This past weekend, the Eastern Cape provincial command team of the Economic Freedom Fighters (EFF) announced that it had resolved that Nokuthula Mlokoti and Zikhona Njoli, who had contested the positions of deputy chairperson and deputy secretary respectively at the Provincial People’s Assembly earlier in the month, would assume those roles. The women had lost the election, resulting in the top five leadership of the province being comprised of men only. The election of the all-male leadership was heavily criticised by EFF president Julius Malema, who argued that it did not reflect the values of the party and the higher civilisation that it seeks to fashion. Following his intervention, it was decided by the provincial leadership that the elected men would step down and cede their positions to the women who contested them.
The profundity of Malema’s actions dawned on me when the African National Congress (ANC) released the ballot of contenders for the top six positions for the upcoming 55th National Conference scheduled for December. Only two women, Nomvula Mokonyane and Febe Potgieter-Gqubule, have made it on to the ballot. Sadly, they are contesting each other for the position of deputy secretary general. Women who were contesting other positions did not meet the threshold to contest. These include Nkosazana Dlamini-Zuma and Lindiwe Sisulu, who were contesting for president; Mmamoloko Kubayi and Thandi Modise, who were contesting for deputy president and Gwen Ramokgopa, who was contesting for the treasurer general position. This means only two out of seven women who were contesting or had been nominated, met the threshold.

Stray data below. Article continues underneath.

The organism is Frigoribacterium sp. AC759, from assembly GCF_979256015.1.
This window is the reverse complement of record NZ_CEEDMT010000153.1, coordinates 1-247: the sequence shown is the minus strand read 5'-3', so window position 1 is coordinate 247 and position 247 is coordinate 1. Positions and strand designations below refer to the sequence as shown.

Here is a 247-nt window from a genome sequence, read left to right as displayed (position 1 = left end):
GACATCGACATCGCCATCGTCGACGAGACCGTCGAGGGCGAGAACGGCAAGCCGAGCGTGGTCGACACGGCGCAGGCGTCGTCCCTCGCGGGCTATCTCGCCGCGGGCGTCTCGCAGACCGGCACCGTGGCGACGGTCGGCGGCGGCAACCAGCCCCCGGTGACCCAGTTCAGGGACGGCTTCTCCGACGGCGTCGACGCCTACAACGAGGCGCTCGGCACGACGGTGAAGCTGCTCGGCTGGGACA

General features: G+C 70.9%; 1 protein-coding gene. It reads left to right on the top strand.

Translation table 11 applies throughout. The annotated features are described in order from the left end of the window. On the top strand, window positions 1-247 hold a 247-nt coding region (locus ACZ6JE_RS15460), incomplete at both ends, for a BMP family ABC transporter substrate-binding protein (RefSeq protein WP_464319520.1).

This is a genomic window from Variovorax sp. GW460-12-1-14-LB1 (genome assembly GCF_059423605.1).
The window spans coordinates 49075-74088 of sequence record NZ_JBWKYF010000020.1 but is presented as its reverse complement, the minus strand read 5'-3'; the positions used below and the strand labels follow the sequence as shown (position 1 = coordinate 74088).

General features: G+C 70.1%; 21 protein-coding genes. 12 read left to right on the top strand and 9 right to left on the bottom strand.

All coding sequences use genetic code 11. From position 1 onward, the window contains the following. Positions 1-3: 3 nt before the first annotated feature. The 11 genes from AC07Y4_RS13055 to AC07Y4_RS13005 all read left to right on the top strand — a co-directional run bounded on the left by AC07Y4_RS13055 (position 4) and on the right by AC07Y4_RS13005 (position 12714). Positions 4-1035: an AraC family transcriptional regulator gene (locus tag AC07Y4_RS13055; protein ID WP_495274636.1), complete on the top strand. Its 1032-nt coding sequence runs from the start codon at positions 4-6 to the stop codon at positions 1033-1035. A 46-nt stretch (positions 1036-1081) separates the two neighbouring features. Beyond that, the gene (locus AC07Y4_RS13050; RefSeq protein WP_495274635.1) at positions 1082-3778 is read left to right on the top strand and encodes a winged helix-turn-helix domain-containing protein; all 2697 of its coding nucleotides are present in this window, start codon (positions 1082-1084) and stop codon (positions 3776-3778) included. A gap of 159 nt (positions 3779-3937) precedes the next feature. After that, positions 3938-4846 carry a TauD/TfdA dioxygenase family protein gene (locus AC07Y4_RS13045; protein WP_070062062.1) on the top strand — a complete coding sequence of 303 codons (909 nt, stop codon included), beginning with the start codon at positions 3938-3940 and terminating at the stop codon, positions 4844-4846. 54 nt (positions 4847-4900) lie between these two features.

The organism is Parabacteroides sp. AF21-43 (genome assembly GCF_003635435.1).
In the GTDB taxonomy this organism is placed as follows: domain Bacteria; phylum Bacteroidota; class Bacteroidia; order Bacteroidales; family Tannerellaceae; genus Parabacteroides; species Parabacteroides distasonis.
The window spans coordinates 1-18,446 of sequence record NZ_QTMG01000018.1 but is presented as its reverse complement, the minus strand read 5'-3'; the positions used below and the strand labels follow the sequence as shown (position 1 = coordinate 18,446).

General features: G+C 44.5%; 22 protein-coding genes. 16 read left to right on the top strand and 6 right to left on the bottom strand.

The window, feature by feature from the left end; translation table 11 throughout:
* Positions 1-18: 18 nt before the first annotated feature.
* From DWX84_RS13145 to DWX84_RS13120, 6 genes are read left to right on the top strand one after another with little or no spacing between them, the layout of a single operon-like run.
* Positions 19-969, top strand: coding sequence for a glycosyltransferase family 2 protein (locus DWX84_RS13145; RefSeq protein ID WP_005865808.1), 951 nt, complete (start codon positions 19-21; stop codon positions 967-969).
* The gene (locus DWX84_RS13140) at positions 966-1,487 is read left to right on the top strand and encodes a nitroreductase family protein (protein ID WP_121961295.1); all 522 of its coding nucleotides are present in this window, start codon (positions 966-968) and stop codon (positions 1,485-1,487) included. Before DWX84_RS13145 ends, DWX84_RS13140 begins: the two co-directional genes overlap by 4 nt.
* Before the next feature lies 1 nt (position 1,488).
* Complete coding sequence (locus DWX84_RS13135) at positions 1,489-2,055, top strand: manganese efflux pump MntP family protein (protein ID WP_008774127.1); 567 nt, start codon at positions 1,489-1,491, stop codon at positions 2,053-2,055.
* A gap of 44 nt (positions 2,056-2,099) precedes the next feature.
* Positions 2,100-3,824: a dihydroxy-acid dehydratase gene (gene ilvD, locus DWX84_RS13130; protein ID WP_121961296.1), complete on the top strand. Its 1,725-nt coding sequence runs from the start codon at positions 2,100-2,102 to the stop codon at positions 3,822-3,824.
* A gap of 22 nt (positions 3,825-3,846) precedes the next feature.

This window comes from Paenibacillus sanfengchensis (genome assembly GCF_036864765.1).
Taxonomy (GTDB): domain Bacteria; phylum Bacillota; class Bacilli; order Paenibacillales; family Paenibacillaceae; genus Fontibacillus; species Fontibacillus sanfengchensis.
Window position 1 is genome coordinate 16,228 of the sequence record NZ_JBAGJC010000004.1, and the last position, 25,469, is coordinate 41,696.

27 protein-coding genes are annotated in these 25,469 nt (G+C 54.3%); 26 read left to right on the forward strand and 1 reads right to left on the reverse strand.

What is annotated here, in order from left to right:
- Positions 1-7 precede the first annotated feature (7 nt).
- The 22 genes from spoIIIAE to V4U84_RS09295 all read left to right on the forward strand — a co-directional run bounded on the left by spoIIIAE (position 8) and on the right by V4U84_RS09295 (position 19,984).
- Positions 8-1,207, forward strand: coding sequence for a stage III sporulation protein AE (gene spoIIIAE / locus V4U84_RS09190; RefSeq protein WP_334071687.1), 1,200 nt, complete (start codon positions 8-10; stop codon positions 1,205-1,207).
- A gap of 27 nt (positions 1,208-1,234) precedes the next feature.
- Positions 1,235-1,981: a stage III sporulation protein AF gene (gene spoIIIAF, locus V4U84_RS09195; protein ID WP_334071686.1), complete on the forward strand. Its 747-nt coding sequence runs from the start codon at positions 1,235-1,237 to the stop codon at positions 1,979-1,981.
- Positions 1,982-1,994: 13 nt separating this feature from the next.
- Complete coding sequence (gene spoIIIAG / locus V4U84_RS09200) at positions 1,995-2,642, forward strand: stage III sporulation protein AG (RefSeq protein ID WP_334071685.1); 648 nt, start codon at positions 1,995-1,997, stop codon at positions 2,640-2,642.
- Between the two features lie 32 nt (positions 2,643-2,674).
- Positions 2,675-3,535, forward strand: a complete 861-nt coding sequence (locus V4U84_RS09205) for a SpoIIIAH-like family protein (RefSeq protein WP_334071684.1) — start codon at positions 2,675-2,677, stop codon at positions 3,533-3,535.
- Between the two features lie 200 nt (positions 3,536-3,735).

The tragedy about this is two-fold. Firstly, the ANC is the oldest national liberation movement in Africa and yet, despite its history of claiming to champion women’s struggles, it has never elected a woman president. The closest it ever came was in 2017 when Dlamini-Zuma lost to current president, Cyril Ramaphosa, by a small margin. Secondly, women make up a greater percentage of the ANC’s membership. And yet, consistently, they do not nominate and elect one another. This was evidenced in the recent regional and provincial conferences too, where fewer women were elected and the majority of those who were elected are deputising men. Mokonyane and Potgieter-Gqubule are also nominated for deputy positions.
The pattern of women deputising men in leadership positions is not unique to the ANC. Despite its very progressive stance in compelling men to cede their positions to women, the EFF has a history of patriarchy that can be gleaned in the exodus of radical black women. These include but are not limited to Mandisa Mashego (former Gauteng provincial chairperson), Magdelene Moonsamy (former treasurer general) and Simamkele Dlakavu, who was a member of the EFF Student Command at Wits University. Dlakavu, whose masters dissertation titled “Asijiki: Black women in the Economic Freedom Fighters, owning space, building a movement reflects on the place of women in the EFF”, has gone on to publish compelling critique of the organisation’s gender politics, arguing that the EFF is giving pedagogical authority to men who are failing to speak to the forms of gender oppression experienced by black people.